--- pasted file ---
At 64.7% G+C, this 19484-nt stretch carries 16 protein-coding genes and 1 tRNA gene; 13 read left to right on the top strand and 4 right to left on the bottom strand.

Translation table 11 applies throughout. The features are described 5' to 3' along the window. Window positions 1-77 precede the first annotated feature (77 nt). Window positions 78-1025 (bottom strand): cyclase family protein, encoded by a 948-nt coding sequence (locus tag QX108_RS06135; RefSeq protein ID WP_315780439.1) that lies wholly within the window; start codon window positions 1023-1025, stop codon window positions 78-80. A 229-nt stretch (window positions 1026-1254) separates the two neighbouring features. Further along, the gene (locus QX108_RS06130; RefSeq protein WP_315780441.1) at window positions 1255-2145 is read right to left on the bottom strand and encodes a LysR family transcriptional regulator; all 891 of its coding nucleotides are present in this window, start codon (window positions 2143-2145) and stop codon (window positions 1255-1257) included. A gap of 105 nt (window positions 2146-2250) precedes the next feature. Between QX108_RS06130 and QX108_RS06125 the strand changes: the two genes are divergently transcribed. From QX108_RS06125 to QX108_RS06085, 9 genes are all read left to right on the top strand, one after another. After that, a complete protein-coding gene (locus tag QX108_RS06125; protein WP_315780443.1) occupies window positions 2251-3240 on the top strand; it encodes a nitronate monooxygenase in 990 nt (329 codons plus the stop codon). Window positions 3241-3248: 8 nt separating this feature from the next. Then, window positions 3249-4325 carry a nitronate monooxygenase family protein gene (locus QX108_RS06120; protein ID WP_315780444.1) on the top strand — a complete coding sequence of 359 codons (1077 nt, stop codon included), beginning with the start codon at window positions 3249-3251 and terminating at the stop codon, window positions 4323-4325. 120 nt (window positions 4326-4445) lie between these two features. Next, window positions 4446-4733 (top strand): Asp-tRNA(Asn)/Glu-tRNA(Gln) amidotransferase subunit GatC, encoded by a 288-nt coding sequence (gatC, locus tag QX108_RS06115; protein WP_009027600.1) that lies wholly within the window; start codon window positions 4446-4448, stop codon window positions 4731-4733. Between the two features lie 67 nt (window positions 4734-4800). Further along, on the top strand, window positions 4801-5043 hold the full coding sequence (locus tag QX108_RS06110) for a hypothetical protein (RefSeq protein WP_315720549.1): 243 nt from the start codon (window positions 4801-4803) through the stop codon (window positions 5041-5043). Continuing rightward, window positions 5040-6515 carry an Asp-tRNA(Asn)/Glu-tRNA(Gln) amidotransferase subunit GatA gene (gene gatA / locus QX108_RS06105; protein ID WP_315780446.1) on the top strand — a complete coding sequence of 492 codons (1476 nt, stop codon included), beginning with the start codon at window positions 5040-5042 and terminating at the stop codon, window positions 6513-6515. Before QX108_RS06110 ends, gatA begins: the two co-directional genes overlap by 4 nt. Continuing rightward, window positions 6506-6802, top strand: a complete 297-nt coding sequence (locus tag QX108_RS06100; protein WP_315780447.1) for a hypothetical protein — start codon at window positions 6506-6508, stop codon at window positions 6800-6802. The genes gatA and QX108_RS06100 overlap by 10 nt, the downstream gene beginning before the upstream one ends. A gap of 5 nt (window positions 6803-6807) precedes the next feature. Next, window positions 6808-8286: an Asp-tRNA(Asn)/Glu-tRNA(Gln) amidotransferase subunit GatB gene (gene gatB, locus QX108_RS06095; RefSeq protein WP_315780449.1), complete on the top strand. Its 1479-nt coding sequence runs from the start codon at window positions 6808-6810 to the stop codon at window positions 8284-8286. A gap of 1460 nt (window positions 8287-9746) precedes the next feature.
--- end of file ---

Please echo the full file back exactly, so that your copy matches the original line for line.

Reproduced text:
At 64.7% G+C, this 19484-nt stretch carries 16 protein-coding genes and 1 tRNA gene; 13 read left to right on the top strand and 4 right to left on the bottom strand.

Translation table 11 applies throughout. The features are described 5' to 3' along the window. Window positions 1-77 precede the first annotated feature (77 nt). Window positions 78-1025 (bottom strand): cyclase family protein, encoded by a 948-nt coding sequence (locus tag QX108_RS06135; RefSeq protein ID WP_315780439.1) that lies wholly within the window; start codon window positions 1023-1025, stop codon window positions 78-80. A 229-nt stretch (window positions 1026-1254) separates the two neighbouring features. Further along, the gene (locus QX108_RS06130; RefSeq protein WP_315780441.1) at window positions 1255-2145 is read right to left on the bottom strand and encodes a LysR family transcriptional regulator; all 891 of its coding nucleotides are present in this window, start codon (window positions 2143-2145) and stop codon (window positions 1255-1257) included. A gap of 105 nt (window positions 2146-2250) precedes the next feature. Between QX108_RS06130 and QX108_RS06125 the strand changes: the two genes are divergently transcribed. From QX108_RS06125 to QX108_RS06085, 9 genes are all read left to right on the top strand, one after another. After that, a complete protein-coding gene (locus tag QX108_RS06125; protein WP_315780443.1) occupies window positions 2251-3240 on the top strand; it encodes a nitronate monooxygenase in 990 nt (329 codons plus the stop codon). Window positions 3241-3248: 8 nt separating this feature from the next. Then, window positions 3249-4325 carry a nitronate monooxygenase family protein gene (locus QX108_RS06120; protein ID WP_315780444.1) on the top strand — a complete coding sequence of 359 codons (1077 nt, stop codon included), beginning with the start codon at window positions 3249-3251 and terminating at the stop codon, window positions 4323-4325. 120 nt (window positions 4326-4445) lie between these two features. Next, window positions 4446-4733 (top strand): Asp-tRNA(Asn)/Glu-tRNA(Gln) amidotransferase subunit GatC, encoded by a 288-nt coding sequence (gatC, locus tag QX108_RS06115; protein WP_009027600.1) that lies wholly within the window; start codon window positions 4446-4448, stop codon window positions 4731-4733. Between the two features lie 67 nt (window positions 4734-4800). Further along, on the top strand, window positions 4801-5043 hold the full coding sequence (locus tag QX108_RS06110) for a hypothetical protein (RefSeq protein WP_315720549.1): 243 nt from the start codon (window positions 4801-4803) through the stop codon (window positions 5041-5043). Continuing rightward, window positions 5040-6515 carry an Asp-tRNA(Asn)/Glu-tRNA(Gln) amidotransferase subunit GatA gene (gene gatA / locus QX108_RS06105; protein ID WP_315780446.1) on the top strand — a complete coding sequence of 492 codons (1476 nt, stop codon included), beginning with the start codon at window positions 5040-5042 and terminating at the stop codon, window positions 6513-6515. Before QX108_RS06110 ends, gatA begins: the two co-directional genes overlap by 4 nt. Continuing rightward, window positions 6506-6802, top strand: a complete 297-nt coding sequence (locus tag QX108_RS06100; protein WP_315780447.1) for a hypothetical protein — start codon at window positions 6506-6508, stop codon at window positions 6800-6802. The genes gatA and QX108_RS06100 overlap by 10 nt, the downstream gene beginning before the upstream one ends. A gap of 5 nt (window positions 6803-6807) precedes the next feature. Next, window positions 6808-8286: an Asp-tRNA(Asn)/Glu-tRNA(Gln) amidotransferase subunit GatB gene (gene gatB, locus QX108_RS06095; RefSeq protein WP_315780449.1), complete on the top strand. Its 1479-nt coding sequence runs from the start codon at window positions 6808-6810 to the stop codon at window positions 8284-8286. A gap of 1460 nt (window positions 8287-9746) precedes the next feature.